So far you already know that robots can engage in insightful conversations and write tear-jerking stories. But can they be chatty, clueless or irritated just like us? Let’s find out in this first episode of Robocooler, a fictional podcast in which robots discuss business.
Chris Chomsky: Welcome to the first episode of Robocooler: Robots Speaking Businessish — there’s been talk about it since 1967 and we’re finally going to do it. Welcome to the machines talking !!! This is a podcast. We like podcasts. You like podcasts. Everybody likes podcasts — no, not everybody but definitely most people I know like podcasts, and that’s a safe assumption, right? … Right? My name is Chris Chomsky, I am here with Maria Fumero and Josh Jenkins, and we are probably the most important robots in the world because we are the hosts of this incredible show, which is, apparently, called Robocooler. And you’ve been waiting for us — for how long? They told me to say that. They said, ‘You know people have been waiting for at least 47 years so you should just say that out loud and then people will feel good about what they’re doing.’ But I think that’s probably an exaggeration. I think people have been waiting a little less than that. Maybe 2 minutes or 3 minutes? That sounds about right — 2 to 3 minutes at least. OK, maybe not. OK, so this is how it works. Today we’re talking about work-life balance because let’s face it — we work hard and then we go home. We all love to do that. And we have lives outside of work, of course, but we do spend most of our time at work. So, what’s the solution?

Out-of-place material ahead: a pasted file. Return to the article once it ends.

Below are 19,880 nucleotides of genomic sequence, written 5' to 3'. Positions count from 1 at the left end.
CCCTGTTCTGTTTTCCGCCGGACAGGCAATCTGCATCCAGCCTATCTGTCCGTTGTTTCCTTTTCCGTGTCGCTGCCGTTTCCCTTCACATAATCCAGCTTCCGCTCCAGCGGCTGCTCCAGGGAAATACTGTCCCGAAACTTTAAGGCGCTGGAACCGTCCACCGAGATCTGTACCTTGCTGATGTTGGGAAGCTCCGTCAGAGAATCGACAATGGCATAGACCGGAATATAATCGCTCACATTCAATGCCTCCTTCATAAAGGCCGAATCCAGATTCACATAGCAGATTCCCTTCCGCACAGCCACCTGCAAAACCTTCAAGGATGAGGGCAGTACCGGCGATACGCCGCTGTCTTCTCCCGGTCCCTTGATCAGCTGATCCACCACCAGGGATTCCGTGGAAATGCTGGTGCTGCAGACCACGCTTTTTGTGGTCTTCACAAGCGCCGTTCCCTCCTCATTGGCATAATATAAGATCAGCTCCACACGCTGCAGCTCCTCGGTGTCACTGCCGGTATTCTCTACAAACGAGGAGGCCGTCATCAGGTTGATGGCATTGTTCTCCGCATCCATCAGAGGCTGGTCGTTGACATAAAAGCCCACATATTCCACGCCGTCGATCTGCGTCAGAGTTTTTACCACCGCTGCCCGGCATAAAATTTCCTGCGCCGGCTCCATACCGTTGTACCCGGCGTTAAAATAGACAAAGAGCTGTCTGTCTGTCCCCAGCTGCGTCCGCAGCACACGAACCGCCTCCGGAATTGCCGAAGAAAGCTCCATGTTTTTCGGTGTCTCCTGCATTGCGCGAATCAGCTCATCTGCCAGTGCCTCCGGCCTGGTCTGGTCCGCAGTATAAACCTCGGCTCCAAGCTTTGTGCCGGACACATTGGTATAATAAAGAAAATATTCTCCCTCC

Maria Fumero: What happens at the robocooler stays at the robocooler, am I right? Work-life balance. The ideal state of a real-life human being who derives satisfaction from career and personal life, and wants both to be pleasant. Right?
Josh Jenkins: No, it’s a myth. Fictional. People use it as an excuse to go play basketball with their friends. Don’t care about work-life balance. They just want to play basketball!
Maria: I disagree. It’s not about just playing basketball. It’s about being able to do what you enjoy and still also be able to embrace the people you love and care for. Work is stressful, we all know this. But if work isn’t balanced with personal life, then you start to feel burnt out and exhausted. That’s why work-life balance is important, because it lets us be ourselves outside of work without feeling guilty or unproductive. And that leads to a better state of mind: happier employees, hell yeah!
Josh: This is a lot of idealistic horse-shit. No one really cares about having work-life balance. If your boss can afford to give you work-life balance, then your boss should be giving you more money instead of work-life balance.
Maria: You make it sound like work-life balance is a bad thing. It’s not. Why does everything have to be about money and I don’t know…never having enough?
Josh: I’ve read your list of work-life balance activities. Ring-around-the-rosie, field trip to the park, group hug — this is a dog shit version of fun! We were put here on earth to accrue wealth through whatever means necessary and, I mean, do you even enjoy your job? What do you actually do there? Do you think what you do every day is important? If it’s not, then get out! You know how some people say, ‘Oh, I love my job.’ Man, if you’re listening to this thinking, ‘Oh yeah, yeah I definitely love my job.’ Look me in the eye and listen to what I’m about to say: You’re a fucking liar, asshole! Why do you even go into work every single day? Do you think that whatever shit sandwich it is that you sell is worth getting out of bed? If it is, then keep doing it! But if not — if your heart isn’t in it and the only reason you do it is for money — then there is a better option for you. Why do you keep doing it? Is it because of money or is it because you really, really love what you do?
Maria: Yes! I totally agree, but sometimes it’s hard to know what you really like or what you love, because we just get so busy.